Journalists Tewodros Zerfu (left) and Nigussie Berhanu discuss the conflict that led to Ethiopia’s state of emergency on a Yegna TV program on August 16. Days later, both were arrested. A third journalist was arrested in early September and all three have been detained, sources told CPJ. (Screenshot: YouTube/Yegna TV)

Three journalists detained in Ethiopia, transferred to military camp

Nairobi, October 5, 2023—The Committee to Protect Journalists on Thursday called on Ethiopian authorities to immediately release three journalists detained in late August and early September, and expressed grave concern about a pattern of detaining journalists amid an ongoing state of emergency.

On August 26, 2023, police arrested Tewodros Zerfu, a presenter and program host with the online media outlets Yegna TV and Menelik Television, while he was chatting with a friend at a cafe in the Ethiopian capital Addis Ababa, according to reports from the outlets and accounts from his sister Seblework Zerfu and Yegna TV founder Engidawork Gebeyehu, who spoke to CPJ by messaging app.

Four days later, on August 30, two security officers in civilian clothing arrested Nigussie Berhanu, a political analyst and co-host of, “Yegna Forum,” a biweekly political show on Yegna TV, according to Yegna TV reports, Engidawork, and a family member who spoke to CPJ on condition of anonymity, citing safety concerns.

On September 11, seven federal police officers arrested Yehualashet Zerihun, the program director of the privately owned station Tirita 97.6 FM, at his residence in Addis Ababa, according to a report by Tirita and Yehualashet‘s wife Meron Jembere, who spoke to CPJ via messaging app. Meron said she had not been given any specific reason for his arrest to date.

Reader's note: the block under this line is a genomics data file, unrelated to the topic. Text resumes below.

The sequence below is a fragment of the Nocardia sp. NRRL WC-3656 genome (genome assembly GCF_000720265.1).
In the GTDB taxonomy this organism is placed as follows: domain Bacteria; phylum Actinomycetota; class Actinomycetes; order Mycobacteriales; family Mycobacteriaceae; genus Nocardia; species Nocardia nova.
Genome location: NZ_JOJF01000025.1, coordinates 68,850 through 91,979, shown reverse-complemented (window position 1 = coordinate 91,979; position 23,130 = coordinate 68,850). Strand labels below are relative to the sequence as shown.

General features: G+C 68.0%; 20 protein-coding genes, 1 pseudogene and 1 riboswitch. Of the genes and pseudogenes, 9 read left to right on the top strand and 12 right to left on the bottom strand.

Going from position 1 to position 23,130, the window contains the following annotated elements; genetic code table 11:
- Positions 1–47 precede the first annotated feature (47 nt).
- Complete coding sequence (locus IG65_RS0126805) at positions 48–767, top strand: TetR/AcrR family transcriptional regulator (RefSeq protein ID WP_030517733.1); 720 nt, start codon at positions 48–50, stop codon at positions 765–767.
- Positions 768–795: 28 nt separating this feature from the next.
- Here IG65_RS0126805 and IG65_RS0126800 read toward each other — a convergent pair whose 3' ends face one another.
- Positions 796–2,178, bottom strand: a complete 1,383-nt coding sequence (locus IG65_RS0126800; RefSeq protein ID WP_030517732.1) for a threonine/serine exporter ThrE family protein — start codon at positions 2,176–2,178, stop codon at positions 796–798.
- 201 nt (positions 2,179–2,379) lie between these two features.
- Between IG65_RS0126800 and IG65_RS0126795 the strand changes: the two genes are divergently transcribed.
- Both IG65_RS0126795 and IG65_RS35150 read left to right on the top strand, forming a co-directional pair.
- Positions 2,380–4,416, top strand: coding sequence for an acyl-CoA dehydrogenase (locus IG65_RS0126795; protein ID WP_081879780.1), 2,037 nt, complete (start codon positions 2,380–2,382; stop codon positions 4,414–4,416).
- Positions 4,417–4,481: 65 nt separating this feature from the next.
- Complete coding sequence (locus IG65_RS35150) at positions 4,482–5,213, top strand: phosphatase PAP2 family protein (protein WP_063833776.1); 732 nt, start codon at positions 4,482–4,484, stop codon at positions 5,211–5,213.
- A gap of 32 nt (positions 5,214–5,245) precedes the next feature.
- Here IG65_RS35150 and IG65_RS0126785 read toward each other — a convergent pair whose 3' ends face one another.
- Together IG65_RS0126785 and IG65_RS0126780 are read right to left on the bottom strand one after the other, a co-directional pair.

The three journalists were initially detained at the Federal Police Crime Investigation Center in the capital of Addis Ababa, but have since been transferred to a temporary detention center at a military camp in Awash Arba, a town in Afar State that is about 240 miles (145 kilometers) east of Addis Ababa, according to the people who spoke to CPJ. Those sources said they were not aware of the journalists being presented in court or formally charged with a crime.

“The detention of journalists at a military camp, under unclear judicial oversight, is a deeply worrying sign of the depths to which Ethiopia’s regard for the media has sunk,” said CPJ sub-Saharan Africa representative, Muthoki Mumo. “Authorities should release journalists Tewodros Zerfu, Yehualashet Zerihun, and Nigussie Berhanu, as well as other members of the press detained for their work.”

Ethiopia declared a six-month state of emergency on August 4, 2023, in response to the conflict in northern Amhara state involving federal government forces and the Fano, an armed militia, according to media reports. Since then, CPJ has documented the detention of at least four  other journalists in Addis Ababa, two of whom remain detained, also in Awash Arba.

The state of emergency legislation gives security personnel sweeping powers of arrest and permits the suspension of due process of law, including the right to appear before a court and receive legal counsel.

In addition to his role as a program director, Yehualashet was a host and co-host of three weekly radio shows, “Negere Kin,” “Semonegna,” and “Feta Bekidame,” focusing on art and social issues.

According to CPJ’s review of their work, Tewodros and Nigussie usually appeared together on Yegna TV’s regular program, “Yegna’s Forum,” and their commentary and reporting is published on Yegna TV’s YouTube channel, which has over 600,000 subscribers. Yegna Forum is a mostly political program, which has been critical of the Ethiopian government. Prior to their detention, they had discussed the ongoing Amhara conflict, criticizing the passing of the state of emergency decree, and questioning the neutrality of the Ethiopian National Defense Force.

A few days before his detention, Nigussie made a Facebook post in which he alleged that he was “perceived as a threat” to the government, and had been “identified as a target.”

CPJ’s queries sent via email to federal police spokesperson Jeylan Abdi and the office of the federal minister of justice were unanswered. Government spokesperson Legesse Tulu did not respond to queries sent via messaging app and text message.